Struggling to get pregnant can be heartbreaking. Fortunately, modern medicine has given us many tools to help couples conceive, including medications. One of these treatments is a medication called letrozole, also known by its brand name, Femara. In this article, we’ll take a deeper look at letrozole for fertility, how it works, and things to consider when taking letrozole.
How Letrozole Works
Letrozole is an oral medicine initially used in breast cancer treatment. However, it also induces or enhances ovulation, so it’s also used as a fertility treatment.
Letrozole promotes ovulation by blocking a substance in your body called aromatase. Blocking aromatase ultimately lowers the amount of estrogen in your body. When the estrogen decreases, your body secretes hormones that help ovulation induction.
Letrozole’s mechanism of action sets it apart from other common infertility medications, such as Clomid. And, unlike some fertility medications, letrozole is eFDA-approved as a breast cancer treatment rather than a fertility treatment. However, the medication is widely used safely and effectively to increase the chances of getting pregnant.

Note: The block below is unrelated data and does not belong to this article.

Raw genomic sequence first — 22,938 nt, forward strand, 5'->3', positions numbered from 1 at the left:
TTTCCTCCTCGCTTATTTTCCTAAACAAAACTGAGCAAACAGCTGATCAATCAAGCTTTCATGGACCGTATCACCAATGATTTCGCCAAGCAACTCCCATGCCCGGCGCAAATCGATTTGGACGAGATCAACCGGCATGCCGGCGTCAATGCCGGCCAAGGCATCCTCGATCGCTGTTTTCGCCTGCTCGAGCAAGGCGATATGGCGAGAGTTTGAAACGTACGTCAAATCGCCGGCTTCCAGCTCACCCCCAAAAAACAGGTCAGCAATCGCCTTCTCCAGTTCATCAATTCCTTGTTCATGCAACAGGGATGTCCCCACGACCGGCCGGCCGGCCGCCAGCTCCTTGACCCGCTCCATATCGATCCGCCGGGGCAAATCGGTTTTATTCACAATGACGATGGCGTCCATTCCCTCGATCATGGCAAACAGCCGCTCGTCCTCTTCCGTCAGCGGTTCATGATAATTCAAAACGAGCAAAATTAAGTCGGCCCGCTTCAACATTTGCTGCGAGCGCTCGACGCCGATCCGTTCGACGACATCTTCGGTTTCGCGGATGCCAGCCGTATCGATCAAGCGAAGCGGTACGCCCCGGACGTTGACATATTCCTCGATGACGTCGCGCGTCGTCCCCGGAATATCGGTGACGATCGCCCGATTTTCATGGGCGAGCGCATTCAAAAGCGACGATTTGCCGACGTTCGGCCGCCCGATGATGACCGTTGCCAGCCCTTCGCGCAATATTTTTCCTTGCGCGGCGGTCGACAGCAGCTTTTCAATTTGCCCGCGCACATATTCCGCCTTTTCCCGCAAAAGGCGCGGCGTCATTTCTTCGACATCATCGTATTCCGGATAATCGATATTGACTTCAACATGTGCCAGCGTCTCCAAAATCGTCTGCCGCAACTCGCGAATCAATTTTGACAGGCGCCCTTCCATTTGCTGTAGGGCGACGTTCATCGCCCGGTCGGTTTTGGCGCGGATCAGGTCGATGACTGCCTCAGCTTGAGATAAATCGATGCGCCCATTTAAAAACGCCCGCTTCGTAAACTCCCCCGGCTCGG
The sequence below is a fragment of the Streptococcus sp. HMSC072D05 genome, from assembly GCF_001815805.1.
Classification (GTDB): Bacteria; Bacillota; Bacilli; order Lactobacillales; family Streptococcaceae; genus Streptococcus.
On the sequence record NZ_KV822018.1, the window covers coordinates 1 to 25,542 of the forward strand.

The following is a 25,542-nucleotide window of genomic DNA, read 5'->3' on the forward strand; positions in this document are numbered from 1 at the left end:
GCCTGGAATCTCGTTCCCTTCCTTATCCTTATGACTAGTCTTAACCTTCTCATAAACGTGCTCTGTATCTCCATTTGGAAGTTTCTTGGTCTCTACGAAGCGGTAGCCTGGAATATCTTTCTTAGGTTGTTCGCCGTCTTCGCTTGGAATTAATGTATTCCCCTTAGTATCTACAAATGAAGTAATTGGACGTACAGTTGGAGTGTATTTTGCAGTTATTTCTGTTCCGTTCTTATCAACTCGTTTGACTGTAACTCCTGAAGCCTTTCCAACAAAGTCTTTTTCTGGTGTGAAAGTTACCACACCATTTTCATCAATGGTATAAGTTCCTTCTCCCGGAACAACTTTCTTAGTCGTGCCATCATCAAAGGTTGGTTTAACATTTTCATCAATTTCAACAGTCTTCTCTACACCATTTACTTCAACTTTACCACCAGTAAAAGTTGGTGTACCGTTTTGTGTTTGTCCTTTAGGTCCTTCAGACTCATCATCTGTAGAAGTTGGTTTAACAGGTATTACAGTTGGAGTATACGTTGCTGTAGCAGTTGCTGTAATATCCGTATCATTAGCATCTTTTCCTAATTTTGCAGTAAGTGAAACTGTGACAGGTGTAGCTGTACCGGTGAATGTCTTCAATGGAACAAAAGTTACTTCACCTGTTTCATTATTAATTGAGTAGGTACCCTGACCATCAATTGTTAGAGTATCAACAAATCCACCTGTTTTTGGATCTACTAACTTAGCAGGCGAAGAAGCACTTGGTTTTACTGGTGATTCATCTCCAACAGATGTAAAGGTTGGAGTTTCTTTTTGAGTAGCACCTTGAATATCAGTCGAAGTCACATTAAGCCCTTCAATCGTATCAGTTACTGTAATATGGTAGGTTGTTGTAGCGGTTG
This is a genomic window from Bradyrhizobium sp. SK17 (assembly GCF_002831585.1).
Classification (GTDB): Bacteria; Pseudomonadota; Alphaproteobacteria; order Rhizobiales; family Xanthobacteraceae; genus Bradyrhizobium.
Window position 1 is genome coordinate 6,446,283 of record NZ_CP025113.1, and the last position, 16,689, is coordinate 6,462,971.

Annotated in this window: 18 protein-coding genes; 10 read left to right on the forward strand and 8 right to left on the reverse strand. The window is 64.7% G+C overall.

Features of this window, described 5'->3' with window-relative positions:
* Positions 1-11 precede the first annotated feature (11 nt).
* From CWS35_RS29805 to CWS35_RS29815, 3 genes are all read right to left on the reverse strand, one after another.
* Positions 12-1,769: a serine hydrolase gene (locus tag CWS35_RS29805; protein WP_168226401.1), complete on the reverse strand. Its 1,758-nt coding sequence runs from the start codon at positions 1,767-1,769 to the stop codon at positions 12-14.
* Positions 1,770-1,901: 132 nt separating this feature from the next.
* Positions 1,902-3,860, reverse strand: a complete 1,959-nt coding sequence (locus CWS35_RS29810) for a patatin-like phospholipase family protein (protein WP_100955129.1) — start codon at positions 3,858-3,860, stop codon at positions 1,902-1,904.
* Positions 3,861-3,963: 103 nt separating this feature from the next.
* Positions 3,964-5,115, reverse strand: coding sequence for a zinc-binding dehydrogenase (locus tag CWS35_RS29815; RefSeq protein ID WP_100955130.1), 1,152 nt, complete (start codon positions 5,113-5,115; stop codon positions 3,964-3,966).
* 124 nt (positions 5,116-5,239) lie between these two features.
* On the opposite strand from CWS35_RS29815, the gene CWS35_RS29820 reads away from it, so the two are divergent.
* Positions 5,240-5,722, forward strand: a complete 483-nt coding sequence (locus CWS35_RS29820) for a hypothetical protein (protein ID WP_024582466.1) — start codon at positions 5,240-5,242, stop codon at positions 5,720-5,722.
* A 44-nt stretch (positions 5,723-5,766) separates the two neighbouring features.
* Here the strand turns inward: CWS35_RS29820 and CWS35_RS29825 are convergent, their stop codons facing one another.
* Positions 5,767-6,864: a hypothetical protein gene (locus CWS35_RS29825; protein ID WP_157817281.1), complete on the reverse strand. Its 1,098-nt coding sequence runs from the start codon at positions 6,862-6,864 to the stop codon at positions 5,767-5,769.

Uses of Letrozole for Fertility
Letrozole is a common treatment for infertility caused by polycystic ovarian syndrome. It can also be helpful for other ovulation disorders or in cases where the cause of infertility is unknown.
Polycystic ovarian syndrome, or PCOS, is a common cause of infertility in women of reproductive age. PCOS is an endocrine condition that affects certain hormone levels, resulting in irregular or absent ovulation. Since letrozole impacts estrogen levels and stimulates ovulation, it can be a beneficial option for PCOS-induced infertility.